The Spatial Join tool includes several different options for “spatial relationships” that will determine how our point data is joined to the new hex-grid. We can also specify how the tool will aggregate the attribute information for our joined data. In this case, we join our Tornado point data based on a “contains” spatial relationship. This will aggregate all tornado points that are “contained” within a given hexbin. We also specify that the tool should aggregate the attribute information for all “contained” tornados by tallying up the number of tornado points within each hex. Since we know the dataset spans a 69-yr period, we can easily calculate the average annual tornado frequency for each hexagon.
We apply a similar technique to our shark location data, this time specifying a “near” spatial relationship. We used some back-of-the-envelope math to estimate that a Sharknado (as it appears in the film) lasts substantially longer and travels farther than a normal tornado, meaning sharks as far away as 150 miles still present a potential risk. We can specify a search range of 150 miles and this will be applied to our spatial relationship as a cut-off distance.
Edit attributes with expressions
We assumed that Sharknado risk is highest when a given area is prone to tornadoes and also has a high concentration of potential shark locations. Given this, we came up with a basic equally-weighted, bi-variate risk index to assign a “Sharknado Risk” score based on these two variables. To calculate this score for each hexagon in our hexbin grid, we applied some custom expressions using MAP Attributes. First, we assigned a Tornado risk score from 1 to 6 based on the low to high frequency of tornadoes. We assigned a similar score for “Shark proximity” based on the concentration of potential shark locations. Finally, we combined these values into 36 unique scores to evaluate sharknado risk.
Stylize maps easily with MAP Themes
The final step is to stylize our map and create a layout. With MAP Themes, we can create rules-based stylesheets to easily stylize our map data in no time. MAPublisher comes with a great selection of built-in MAP Swatches, including several color brewer-based swatches that work great for choropleth-style maps like this. We used these swatches to create a custom, bi-variate swatch group to visualize each score of our “Sharknado Risk Index”. The MAP Themes tool also provided a neat data distribution viewer, which also allows us to inspect a histogram of our dataset. Although we used discrete categories for each of our risk scores, the data distribution viewer is very useful when working with continuous datasets since it allows you to see how your bin-widths will affect the display of colour on your choropleth.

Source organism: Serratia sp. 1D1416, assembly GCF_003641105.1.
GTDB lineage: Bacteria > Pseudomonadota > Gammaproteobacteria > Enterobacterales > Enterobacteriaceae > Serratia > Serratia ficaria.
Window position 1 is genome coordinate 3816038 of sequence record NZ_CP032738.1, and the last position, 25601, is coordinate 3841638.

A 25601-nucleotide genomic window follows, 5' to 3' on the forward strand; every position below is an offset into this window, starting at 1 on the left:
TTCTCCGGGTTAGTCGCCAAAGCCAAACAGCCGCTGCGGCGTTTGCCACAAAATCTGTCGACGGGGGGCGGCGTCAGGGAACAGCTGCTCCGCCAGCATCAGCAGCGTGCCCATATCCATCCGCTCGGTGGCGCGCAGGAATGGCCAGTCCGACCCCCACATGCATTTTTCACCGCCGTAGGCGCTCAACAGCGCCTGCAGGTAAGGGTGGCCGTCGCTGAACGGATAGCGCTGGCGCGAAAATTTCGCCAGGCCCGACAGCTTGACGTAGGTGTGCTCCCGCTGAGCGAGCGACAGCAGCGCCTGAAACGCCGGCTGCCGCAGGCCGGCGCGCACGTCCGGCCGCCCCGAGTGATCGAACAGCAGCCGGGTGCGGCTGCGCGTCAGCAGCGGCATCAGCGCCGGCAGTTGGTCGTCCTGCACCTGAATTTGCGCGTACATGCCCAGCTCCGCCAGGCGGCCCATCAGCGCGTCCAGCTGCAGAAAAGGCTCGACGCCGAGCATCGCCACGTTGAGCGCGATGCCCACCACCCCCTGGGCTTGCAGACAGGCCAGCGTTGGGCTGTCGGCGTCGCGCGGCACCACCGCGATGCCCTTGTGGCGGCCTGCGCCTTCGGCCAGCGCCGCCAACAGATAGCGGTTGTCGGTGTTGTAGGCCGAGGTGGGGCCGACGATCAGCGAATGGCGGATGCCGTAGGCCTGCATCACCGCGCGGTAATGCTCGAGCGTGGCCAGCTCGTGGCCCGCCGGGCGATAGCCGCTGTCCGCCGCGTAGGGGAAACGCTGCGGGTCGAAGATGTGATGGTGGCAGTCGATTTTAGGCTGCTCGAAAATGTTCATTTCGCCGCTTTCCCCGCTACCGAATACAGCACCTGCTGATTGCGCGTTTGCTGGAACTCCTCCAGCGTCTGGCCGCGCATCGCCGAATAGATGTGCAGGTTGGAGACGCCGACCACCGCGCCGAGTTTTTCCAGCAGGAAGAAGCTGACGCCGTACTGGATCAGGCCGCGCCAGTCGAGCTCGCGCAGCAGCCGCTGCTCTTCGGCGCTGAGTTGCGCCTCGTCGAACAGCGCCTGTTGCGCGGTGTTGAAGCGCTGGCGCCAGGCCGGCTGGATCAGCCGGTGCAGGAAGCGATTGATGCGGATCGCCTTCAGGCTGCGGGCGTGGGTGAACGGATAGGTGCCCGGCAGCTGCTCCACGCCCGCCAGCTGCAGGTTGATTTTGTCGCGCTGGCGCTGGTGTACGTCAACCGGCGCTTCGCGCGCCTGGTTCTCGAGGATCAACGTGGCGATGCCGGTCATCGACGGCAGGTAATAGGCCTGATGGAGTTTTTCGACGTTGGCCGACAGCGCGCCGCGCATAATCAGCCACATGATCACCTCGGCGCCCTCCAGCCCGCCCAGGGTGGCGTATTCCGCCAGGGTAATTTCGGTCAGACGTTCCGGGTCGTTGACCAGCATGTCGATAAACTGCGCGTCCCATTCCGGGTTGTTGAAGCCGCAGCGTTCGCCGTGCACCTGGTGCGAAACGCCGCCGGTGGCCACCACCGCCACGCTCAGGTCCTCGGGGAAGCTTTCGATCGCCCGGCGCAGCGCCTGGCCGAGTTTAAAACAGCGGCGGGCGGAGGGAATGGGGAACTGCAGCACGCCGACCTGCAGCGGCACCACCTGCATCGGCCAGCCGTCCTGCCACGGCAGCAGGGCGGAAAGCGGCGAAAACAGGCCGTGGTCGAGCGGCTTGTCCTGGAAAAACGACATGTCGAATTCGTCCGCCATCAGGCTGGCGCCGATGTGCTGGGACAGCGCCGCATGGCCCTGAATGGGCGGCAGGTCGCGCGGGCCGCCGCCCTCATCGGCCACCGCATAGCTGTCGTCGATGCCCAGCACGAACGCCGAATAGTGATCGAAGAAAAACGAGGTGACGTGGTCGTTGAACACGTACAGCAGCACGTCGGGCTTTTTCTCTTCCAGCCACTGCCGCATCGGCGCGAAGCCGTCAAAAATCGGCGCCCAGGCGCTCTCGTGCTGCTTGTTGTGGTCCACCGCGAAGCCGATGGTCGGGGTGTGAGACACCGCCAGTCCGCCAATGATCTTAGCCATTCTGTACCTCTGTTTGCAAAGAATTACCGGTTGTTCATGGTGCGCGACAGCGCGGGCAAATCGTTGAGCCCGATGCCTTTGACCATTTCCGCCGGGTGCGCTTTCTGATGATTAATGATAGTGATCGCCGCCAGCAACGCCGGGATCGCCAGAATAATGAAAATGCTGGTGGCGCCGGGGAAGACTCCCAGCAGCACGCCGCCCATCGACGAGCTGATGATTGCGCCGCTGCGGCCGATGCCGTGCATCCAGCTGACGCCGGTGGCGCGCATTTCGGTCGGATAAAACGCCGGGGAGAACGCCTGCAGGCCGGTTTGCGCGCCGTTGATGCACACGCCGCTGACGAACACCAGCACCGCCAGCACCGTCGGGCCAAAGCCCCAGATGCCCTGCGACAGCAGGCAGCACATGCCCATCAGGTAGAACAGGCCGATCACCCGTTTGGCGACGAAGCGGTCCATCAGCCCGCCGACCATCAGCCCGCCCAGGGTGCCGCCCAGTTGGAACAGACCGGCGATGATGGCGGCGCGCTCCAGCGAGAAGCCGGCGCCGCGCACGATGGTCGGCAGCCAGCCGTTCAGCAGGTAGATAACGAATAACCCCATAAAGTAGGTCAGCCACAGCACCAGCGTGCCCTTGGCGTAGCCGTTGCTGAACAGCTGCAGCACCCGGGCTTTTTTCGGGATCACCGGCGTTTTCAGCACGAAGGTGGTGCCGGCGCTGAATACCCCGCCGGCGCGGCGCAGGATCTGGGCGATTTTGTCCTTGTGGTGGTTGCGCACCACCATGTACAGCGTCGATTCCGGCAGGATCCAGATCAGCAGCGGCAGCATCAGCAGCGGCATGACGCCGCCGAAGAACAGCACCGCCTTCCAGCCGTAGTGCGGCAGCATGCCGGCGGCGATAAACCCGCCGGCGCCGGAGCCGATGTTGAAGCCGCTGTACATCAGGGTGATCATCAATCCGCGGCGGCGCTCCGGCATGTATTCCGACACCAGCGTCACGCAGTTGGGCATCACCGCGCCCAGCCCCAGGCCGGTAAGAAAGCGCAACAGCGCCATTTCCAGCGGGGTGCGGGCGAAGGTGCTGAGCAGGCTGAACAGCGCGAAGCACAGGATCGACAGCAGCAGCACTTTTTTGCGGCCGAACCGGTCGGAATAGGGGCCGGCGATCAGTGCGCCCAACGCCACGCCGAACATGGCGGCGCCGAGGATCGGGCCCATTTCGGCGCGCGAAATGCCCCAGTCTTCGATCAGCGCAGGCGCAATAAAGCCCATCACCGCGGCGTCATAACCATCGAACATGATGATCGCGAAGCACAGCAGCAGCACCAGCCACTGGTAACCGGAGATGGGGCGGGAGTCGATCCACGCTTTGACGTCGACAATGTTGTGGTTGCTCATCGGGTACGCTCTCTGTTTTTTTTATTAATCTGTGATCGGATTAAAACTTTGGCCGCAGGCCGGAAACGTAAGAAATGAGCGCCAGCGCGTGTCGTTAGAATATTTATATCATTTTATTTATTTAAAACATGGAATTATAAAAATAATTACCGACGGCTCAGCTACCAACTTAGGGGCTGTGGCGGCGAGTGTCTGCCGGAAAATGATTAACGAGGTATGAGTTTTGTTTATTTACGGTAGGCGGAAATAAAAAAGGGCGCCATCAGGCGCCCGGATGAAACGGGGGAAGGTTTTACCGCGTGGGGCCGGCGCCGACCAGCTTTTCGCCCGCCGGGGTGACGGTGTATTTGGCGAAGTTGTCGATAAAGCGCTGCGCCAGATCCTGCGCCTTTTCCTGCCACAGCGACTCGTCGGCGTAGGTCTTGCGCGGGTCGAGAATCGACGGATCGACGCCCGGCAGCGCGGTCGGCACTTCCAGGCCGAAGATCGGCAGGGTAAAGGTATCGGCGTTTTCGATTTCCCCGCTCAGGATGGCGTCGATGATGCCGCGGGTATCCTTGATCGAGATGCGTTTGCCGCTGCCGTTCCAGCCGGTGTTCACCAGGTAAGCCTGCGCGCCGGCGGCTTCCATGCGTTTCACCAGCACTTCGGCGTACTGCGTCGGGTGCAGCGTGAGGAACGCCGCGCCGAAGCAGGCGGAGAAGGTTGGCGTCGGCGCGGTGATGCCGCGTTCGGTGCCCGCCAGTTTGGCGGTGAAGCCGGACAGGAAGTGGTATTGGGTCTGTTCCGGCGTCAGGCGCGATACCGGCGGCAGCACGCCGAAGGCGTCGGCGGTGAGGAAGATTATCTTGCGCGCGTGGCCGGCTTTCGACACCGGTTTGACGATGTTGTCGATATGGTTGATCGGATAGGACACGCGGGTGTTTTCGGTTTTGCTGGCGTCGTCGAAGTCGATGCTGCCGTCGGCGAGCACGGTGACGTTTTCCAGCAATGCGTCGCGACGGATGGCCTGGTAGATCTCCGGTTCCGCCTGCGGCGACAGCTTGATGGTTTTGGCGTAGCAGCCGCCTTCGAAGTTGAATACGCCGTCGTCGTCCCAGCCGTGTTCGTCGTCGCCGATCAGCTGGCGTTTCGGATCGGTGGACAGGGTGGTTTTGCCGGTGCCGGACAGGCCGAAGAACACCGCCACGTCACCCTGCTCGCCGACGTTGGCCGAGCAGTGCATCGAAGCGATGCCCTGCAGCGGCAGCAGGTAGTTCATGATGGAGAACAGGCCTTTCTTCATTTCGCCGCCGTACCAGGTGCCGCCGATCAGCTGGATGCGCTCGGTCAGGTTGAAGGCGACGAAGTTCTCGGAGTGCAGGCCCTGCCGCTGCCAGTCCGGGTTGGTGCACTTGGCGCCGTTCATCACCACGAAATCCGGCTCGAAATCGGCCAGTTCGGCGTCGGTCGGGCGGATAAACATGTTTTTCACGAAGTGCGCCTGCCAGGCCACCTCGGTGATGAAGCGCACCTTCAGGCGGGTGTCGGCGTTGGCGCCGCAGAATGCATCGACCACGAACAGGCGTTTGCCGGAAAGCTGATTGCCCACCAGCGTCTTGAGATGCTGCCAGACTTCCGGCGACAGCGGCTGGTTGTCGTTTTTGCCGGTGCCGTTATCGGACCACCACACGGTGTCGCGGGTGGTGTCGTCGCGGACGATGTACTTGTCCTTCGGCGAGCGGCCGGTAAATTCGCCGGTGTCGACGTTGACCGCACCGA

The final touches
With stylization complete, Day 4 of the #30DayMapChallenge is almost in the bag. We can create a north arrow, and a scale bar and create a custom legend to facilitate easy interpretation. Since we are still within an Illustrator environment, we can use all the powerful native illustrator tools to add graphical design elements, text, and artwork to create a fun, infographic-style map. Although we were happy to call the map finished at this point, the great thing about making maps is there is also room to add more. For example, we might try using LabelPro to create custom labels that mark high and low-risk areas, or we could create insets to highlight specific regions of interest. The possibilities are endless!
We had a great time putting together this fun map for the #30DayMapChallenge, and we are excited to see what we can do for the remaining themes on the calendar! For those of you who are also making maps for the challenge, a reminder that the Avenza Map Competition is still accepting submissions. Share your map, compete with other map-makers in the community, and win some great prizes!